also referred to $350 fines available for other traffic safety violations. The current fine for mobile phone use while driving is $167. “I’m certainly not considering the seizure of cell phones,” Bond said last week. “I am concerned, though, that we continue to see distracted driving in the province.” Bond said taking away cell phones would create

privacy problems, and she is also not convinced that increasing fines would have the desired effect. “It’s not unlike seat belts,” Bond said. “It took a long time for people in our province to make that a normal habit.” B.C. imposed new Motor Vehicle Act regulations against using handheld mobile devices in January 2010.


Police continue to issue tickets to thousands of B.C. drivers for using hand-held devices. Texting at red lights is also prohibited.

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A12 Hope Standard Wednesday, March 20, 2013


Yap concealed ethnic outreach plan

Filming on location

Tom Fletcher Black Press

A review of the B.C. Liberal government’s ethnic outreach strategy has found two “serious breaches” of public service standard of conduct, and evidence that former cabinet minister John Yap was aware of attempts to conceal improper use of government resources. The report identifies former ministry communications director Brian Bonney as spending about half of his work time on partisan activities. Bonney was paid $124,000 over 18 months, when a group of premier’s office staff and other government employees developed a plan to hire three ethnic outreach contractors. A September 2012 strategy memo leaked to the NDP detailed a plan to organize ethnic-themed events, apologies for historic wrongs such as the head tax on Chinese immigrants, and efforts to compile lists of ethnic community members for use by the B.C. Liberal Party in the coming election campaign. Only one contractor began work, and was paid $6,800 before the program was terminated. Both Bonney’s conduct and the hiring of the contractor with a political role are what the report identifies as “serious breaches” of the oath taken by all government employees. Premier Christy Clark tabled the


Cinematographer Spencer Horita prepares the camera for a scene while shooting The Vessel on location at The Teague House in Yale earlier this month. The crew battled wind, rain, and four 12-hour long nightshoots. The Vessel is the new horror/thriller short film by Brodi-jo Scalise set in 1906. A number of local businesses supported the project, including Blue Moose Coffee House, Buy & Save, Colonial 900 Motel, Cooper’s Foods, Dyble Realty, Fraser River Raft Expeditions, Free Rein Associates, Hope Panago Pizza, and Muscleworks Gym.

report by three deputy ministers in the legislature Thursday, vowing to take action on all its recommendations. Clark told reporters the B.C. Liberal Party has paid $70,000 to the government, roughly half of Bonney’s salary plus the amount paid to the contractor. Clark’s deputy chief of staff Kim Haakstad, who organized meetings and distributed the strategy memo in September 2012, has already resigned. The investigation reviewed 10,000 emails from personal and government accounts, and interviewed 27 people over two weeks. One of the emails is to Yap and Bonney from Yap’s executive assistant, Mike Lee, referring to the hiring of three contractors. “It is absolutely critical that we do not leave any evidence in us helping them through this application,” Lee wrote on his personal email account, to the personal accounts of the others. Yap replied: “I appreciate each of your efforts with the three [requests for qualifications]. Great job. Let’s now hope for the best.” Clark said Yap will not be reappointed to cabinet “at this time.” and another staff member, later identified as Lee, has resigned. Bonney left the public service in February, days before the strategy document and minutes of a meeting called by Haakstad were leaked to the NDP opposition.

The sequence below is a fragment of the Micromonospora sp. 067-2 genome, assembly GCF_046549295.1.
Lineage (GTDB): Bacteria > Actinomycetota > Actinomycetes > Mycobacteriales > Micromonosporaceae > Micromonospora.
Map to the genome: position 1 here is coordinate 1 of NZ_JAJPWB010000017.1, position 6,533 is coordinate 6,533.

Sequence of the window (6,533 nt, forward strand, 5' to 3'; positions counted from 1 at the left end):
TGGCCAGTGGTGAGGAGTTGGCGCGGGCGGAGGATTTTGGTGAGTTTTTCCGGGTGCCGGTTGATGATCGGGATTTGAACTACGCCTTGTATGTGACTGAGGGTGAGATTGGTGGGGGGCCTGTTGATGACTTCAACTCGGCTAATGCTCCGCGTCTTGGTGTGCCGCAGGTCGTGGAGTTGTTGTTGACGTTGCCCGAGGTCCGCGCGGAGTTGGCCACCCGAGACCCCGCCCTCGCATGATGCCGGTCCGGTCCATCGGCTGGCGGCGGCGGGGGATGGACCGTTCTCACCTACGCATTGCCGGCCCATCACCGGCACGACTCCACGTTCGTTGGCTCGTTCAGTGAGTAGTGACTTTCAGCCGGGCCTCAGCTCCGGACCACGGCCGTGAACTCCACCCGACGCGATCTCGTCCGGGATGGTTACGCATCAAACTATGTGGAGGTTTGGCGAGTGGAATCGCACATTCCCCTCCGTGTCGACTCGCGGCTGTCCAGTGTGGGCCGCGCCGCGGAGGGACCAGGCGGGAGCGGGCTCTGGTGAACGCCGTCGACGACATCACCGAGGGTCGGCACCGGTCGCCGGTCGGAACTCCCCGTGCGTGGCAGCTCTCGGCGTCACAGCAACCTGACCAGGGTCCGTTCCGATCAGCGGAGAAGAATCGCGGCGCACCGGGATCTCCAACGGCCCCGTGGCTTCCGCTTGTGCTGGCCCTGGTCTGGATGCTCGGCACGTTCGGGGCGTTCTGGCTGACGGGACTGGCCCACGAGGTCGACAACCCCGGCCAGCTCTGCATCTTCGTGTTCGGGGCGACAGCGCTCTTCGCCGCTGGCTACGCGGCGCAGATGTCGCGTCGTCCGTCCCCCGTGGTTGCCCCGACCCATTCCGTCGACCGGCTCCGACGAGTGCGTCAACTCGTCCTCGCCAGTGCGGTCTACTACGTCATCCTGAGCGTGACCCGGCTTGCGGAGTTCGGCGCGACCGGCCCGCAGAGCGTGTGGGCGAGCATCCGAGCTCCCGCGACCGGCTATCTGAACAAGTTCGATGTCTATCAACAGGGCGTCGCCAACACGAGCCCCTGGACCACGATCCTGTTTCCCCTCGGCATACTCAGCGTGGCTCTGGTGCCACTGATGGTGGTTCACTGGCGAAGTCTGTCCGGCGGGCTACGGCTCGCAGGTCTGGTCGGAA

World Water Day community celebration

INTeRIoR To LoWeR MAINLANd TRANSMISSIoN PRojeCT CoNSTRUCTIoN UPdATe Construction work for the new transmission line continues. Current activities are focused on:


• Vegetation and tree clearing along the right-of-way • Tower foundation installations • Tower assembly

The new 247 kilometre 500 kilovolt transmission line will parallel an existing 500 kilovolt transmission line between the Nicola Substation near Merritt and the Meridian Substation on Westwood Plateau in Coquitlam. The planned in-service date for the transmission line is 2015.



Cheekye Substation


Harrison Lake


Pitt Meadows Coquitlam

Meridian Substation

Maple Ridge Harrison Hot Springs




Fraser River

Ingledow Substation


Mission Langley

Chilliwack Abbotsford NEW ROUTE ALIGNMENT

Clayburn Substation


For more information please visit or contact BC Hydro at or at 604 623 4472, toll-free 1 866 647 3334.

BCH 08-29


The ILM project will expand the capacity of the transmission system that brings power from generation sources in the North and Southern Interior so that BC Hydro can continue to deliver clean and reliable energy to homes and businesses in the Lower Mainland and Vancouver Island.

Nicola Substation